New Jersey patients who have been diagnosed with early-stage breast cancer should monitor their health, but the American Society of Clinical Oncology warns that many people without symptoms undergo tests with no proven benefit. Surveillance guidelines developed by the ASCO do not recommend advanced imaging or tumor-marker tests. for this patient population.
Multiple studies have produced almost no evidence to support the use of these tests for asymptomatic patients. Undergoing these tests could result in false-positives that cause people to undergo unnecessary procedures such as radiation. Because advanced tests after apparently successful treatment have shown no sign of improving quality of life for patients, the ASCO believes that the procedures unnecessarily drive up medical care costs.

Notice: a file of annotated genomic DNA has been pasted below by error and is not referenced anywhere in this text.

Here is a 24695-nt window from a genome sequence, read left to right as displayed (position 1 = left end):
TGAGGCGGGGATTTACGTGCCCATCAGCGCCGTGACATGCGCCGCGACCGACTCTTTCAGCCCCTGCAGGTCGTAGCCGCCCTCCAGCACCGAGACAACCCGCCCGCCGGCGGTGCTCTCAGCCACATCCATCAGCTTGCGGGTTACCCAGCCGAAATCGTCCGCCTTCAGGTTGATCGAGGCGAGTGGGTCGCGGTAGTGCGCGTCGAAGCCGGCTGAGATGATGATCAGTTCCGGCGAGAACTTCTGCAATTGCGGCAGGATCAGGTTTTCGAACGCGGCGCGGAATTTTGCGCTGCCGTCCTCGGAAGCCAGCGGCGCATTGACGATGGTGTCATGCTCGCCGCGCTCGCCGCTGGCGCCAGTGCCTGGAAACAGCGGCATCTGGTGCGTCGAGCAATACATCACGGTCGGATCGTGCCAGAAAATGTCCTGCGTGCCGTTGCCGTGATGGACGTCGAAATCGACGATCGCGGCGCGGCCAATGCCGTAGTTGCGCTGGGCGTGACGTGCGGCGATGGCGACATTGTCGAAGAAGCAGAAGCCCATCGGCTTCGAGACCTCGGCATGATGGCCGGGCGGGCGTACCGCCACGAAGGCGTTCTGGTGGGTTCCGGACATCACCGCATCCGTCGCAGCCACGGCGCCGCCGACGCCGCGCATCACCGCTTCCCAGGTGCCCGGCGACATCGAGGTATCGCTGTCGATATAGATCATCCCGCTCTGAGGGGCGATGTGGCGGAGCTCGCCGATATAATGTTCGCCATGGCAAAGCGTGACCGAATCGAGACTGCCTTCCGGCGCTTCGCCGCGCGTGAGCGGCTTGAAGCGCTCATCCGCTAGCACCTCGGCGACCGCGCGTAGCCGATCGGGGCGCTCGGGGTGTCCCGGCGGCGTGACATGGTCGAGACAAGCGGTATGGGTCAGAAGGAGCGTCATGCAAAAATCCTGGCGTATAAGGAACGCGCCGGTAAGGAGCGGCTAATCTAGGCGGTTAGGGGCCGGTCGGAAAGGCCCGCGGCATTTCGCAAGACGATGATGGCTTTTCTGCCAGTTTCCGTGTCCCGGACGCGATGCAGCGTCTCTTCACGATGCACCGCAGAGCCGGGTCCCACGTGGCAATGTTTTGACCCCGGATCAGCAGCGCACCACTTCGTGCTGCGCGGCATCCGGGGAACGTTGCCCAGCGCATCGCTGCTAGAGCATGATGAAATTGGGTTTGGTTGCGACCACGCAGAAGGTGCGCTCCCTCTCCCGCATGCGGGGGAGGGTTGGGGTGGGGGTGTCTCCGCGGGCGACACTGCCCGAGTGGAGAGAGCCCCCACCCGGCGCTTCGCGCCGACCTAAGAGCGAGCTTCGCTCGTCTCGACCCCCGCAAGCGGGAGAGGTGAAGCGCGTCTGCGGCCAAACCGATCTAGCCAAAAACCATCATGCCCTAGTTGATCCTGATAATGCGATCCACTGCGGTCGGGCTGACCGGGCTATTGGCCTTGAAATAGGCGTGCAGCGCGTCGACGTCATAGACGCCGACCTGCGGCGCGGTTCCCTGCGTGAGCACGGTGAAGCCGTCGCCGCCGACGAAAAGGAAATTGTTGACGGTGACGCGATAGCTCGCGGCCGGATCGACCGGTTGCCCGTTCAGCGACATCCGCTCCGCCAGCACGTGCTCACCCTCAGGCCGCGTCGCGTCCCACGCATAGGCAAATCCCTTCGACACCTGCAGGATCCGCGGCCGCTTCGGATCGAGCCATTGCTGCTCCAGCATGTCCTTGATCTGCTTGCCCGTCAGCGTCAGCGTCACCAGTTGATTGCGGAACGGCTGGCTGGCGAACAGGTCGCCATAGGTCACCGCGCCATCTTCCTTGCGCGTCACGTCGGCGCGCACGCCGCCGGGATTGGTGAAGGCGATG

The ASCO and the American Board of Internal Medicine have launched a public information campaign to educate clinicians and patients about the hazards and costs of unnecessary testing. A study that looked at 2,193 patients found that 37 percent of them had tumor-market tests, and another 17 percent had undergone advanced imaging. People in these groups paid medical bills much higher than the average breast cancer surveillance cost of $18,403 per patient.
A person who suspects that misdiagnosis or overtreatment led to higher costs or even a worsened medical condition might want to meet with a medical malpractice attorney to see what options might be available. One possible result that could prove to be negligence is if the patient was harmed by the unneeded radiation exposure caused by these tests. An attorney can use the opinion testimony of medical experts to demonstrate that the health care practitioner failed to exhibit the requisite standard of care.